It’s that time of year again. Temperatures rise, the sun seems to shine so much brighter, and summer reading arrives in full swing. Summer Reading, not only in schools, but a popular staple in public libraries. It is a special time where they really promote the great programs that occur and provide a great alternative of free summer activities that range from video game programs, art programs, movies, and knitting circles. And reading, of course.
But lately, I have noticed a change. While I worked at the library this past year, it will be 2 years this coming September, programs and initiatives that revolved around were severely lacking. I mean, there really was no accountability or little encouragement for people to participate in the challenge. However, an ongoing campaign at the library I work has made me question libraries’ true feelings about reading, which leads me to this week’s tea discussion, libraries sudden realization that they are institutions of reading. Continue reading “Weekly Tea Discussion: Libraries Reconnection With Reading”→
When I first heard that Amazon was opening bookstores, this was my initial reaction:
By creating their online business, Amazon has cornered a huge market of book buying which most of the purchasing is done online. So why would Amazon take the risk of opening a brick and mortar bookstore, especially when a lot of them have been closing and people continue to fear their extinction?
On a crisp, unusually warm February afternoon, I went out to lunch with a few of my co-workers/friends and other librarians. It was President’s Day and we had off, a rarity in our profession. This was like any other social gathering: talk about our personal lives, laugh about our personal lives…random stuff. But then we got to talking about our jobs, the feeling was universal: we felt drained and worn out. The same argument can be made about any profession.but the melancholy feel has been continuing for over a year and does not seem that it is dissipating anytime soon. As we through all of our problems and issues on the table, we were left with uncertainty on who was really to blame. But one of my friends asked an interesting question that I am asking for this week’s discussion: is the librarian profession overworking the librarians?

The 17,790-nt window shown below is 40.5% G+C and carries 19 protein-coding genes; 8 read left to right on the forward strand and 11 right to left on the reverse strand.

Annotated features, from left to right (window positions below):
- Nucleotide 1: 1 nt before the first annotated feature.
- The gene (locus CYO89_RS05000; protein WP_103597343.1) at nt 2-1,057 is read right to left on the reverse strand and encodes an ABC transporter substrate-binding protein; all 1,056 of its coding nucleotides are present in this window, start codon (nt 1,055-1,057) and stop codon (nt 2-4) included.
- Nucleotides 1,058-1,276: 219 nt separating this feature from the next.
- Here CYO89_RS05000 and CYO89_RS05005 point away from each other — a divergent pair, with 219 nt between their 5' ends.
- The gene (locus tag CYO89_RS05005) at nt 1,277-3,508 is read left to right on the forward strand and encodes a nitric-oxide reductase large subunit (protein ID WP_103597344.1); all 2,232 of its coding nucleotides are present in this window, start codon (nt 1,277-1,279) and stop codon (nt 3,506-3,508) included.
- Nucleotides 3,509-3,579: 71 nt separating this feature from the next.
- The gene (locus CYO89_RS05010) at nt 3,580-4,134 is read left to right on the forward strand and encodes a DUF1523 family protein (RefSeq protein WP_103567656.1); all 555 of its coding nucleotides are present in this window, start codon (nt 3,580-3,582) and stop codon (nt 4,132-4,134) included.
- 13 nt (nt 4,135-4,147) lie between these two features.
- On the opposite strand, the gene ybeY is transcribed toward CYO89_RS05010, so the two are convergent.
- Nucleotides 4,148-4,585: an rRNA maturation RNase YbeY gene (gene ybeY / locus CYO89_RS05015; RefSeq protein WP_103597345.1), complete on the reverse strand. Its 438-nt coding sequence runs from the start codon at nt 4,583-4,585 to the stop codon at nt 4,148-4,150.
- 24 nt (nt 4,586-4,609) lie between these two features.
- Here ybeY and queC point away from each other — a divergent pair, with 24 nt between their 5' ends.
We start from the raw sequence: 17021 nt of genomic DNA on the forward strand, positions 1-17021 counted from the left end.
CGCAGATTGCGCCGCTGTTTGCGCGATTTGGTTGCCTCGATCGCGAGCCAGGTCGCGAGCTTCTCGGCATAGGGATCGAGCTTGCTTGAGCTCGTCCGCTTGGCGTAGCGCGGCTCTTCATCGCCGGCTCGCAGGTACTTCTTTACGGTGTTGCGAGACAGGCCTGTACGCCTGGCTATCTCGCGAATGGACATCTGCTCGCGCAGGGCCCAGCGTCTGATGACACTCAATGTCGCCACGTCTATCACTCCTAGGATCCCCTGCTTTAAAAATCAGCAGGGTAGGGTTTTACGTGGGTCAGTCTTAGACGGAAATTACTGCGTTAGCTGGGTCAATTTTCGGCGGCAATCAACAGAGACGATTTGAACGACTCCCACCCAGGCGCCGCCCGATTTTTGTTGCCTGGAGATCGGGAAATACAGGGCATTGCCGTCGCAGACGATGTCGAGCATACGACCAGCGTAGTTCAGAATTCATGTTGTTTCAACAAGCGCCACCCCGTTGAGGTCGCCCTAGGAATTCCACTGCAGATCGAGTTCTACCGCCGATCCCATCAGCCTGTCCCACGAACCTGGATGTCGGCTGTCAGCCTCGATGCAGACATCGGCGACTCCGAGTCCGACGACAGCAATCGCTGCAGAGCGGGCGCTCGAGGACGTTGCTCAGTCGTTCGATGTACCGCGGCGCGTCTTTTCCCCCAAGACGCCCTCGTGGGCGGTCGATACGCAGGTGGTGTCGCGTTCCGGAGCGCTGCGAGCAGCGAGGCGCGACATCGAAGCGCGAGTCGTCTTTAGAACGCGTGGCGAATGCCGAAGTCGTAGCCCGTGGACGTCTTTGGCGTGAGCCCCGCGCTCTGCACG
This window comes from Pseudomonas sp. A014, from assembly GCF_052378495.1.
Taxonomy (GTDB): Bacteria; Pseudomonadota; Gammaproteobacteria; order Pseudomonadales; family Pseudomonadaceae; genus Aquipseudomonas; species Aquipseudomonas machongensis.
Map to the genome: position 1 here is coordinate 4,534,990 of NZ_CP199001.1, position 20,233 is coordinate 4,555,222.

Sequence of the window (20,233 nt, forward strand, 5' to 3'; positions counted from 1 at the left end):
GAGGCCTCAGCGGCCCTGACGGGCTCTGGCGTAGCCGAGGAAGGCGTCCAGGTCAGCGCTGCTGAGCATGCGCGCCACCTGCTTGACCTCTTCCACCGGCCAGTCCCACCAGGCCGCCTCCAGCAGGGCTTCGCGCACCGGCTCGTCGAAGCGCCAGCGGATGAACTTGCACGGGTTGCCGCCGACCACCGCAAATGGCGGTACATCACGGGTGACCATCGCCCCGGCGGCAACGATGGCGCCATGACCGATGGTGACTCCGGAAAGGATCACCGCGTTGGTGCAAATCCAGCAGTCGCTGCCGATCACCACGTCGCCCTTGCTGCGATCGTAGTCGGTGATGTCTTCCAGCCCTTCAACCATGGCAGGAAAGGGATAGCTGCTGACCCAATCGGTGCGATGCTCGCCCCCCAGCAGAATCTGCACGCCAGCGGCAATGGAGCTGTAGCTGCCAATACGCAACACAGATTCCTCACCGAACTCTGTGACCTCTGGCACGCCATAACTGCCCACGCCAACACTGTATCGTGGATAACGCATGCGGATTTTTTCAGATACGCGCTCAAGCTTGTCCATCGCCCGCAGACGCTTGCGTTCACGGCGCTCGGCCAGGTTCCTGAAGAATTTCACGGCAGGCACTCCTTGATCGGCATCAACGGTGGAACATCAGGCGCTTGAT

I came across this interesting Guardian article where a teen blogger for the site, Hawwa, explained that her interest in YA Books was starting to diminish due to the type of content that was being published out there. And, in my opinion, she made some good points. Here is some portions from the article:
My ultimate opinion is that all this comes down to the fact that these novels often do not explore ideas, but rather that far, far too much of the time there is a romance driving the plot instead. In An Ember in the Ashes by Sabaa Tahir, for example: Who were the Augurs? How could they do what they do? Where did the jinn actually come from? It felt like the author dropped in a few intriguing and exotic words, described a few trials and then let the rest of the plot form around lust/rape, murder threats, torture and confusing mystical beings… or real beings that actually belong in the world created? I still don’t know. Or Divergent by Veronica Roth: so popular, but in my personal opinion, so overhyped.
That word there – hype – is the problem; it is why I’m having such issues with novels, and it’s inevitable: the rise of fandom, the extreme hype, all that is perfectly acceptable – people are allowed to share their love for whatever book they choose, after all. However, what is also inevitable is the slow indoctrination of that hype into those who have never read the book: if it reaches or exceeds expectations, that can aid a reader’s opinion of a book. When it doesn’t, however, that reader feels as if they have just plummeted off a cliff and into a sea of ripped and shredded hopes – as dramatic as that sounds.
I crave books that nestle words into sentences that I do not understand. I want to go and find my dictionary every now and then: I want to be educated while I read. I want to be so immersed in a storyline that the world around me disappears and morphs into the one I am being woven into. I want to be inspired by a lace of rich and detailed imagination that I have never stumbled into before. I want more books with Jandy Nelson’s beautiful and compex sentences in I’ll Give You The Sun; and more books like – bear with me here – The Fault in Our Stars by John Green.”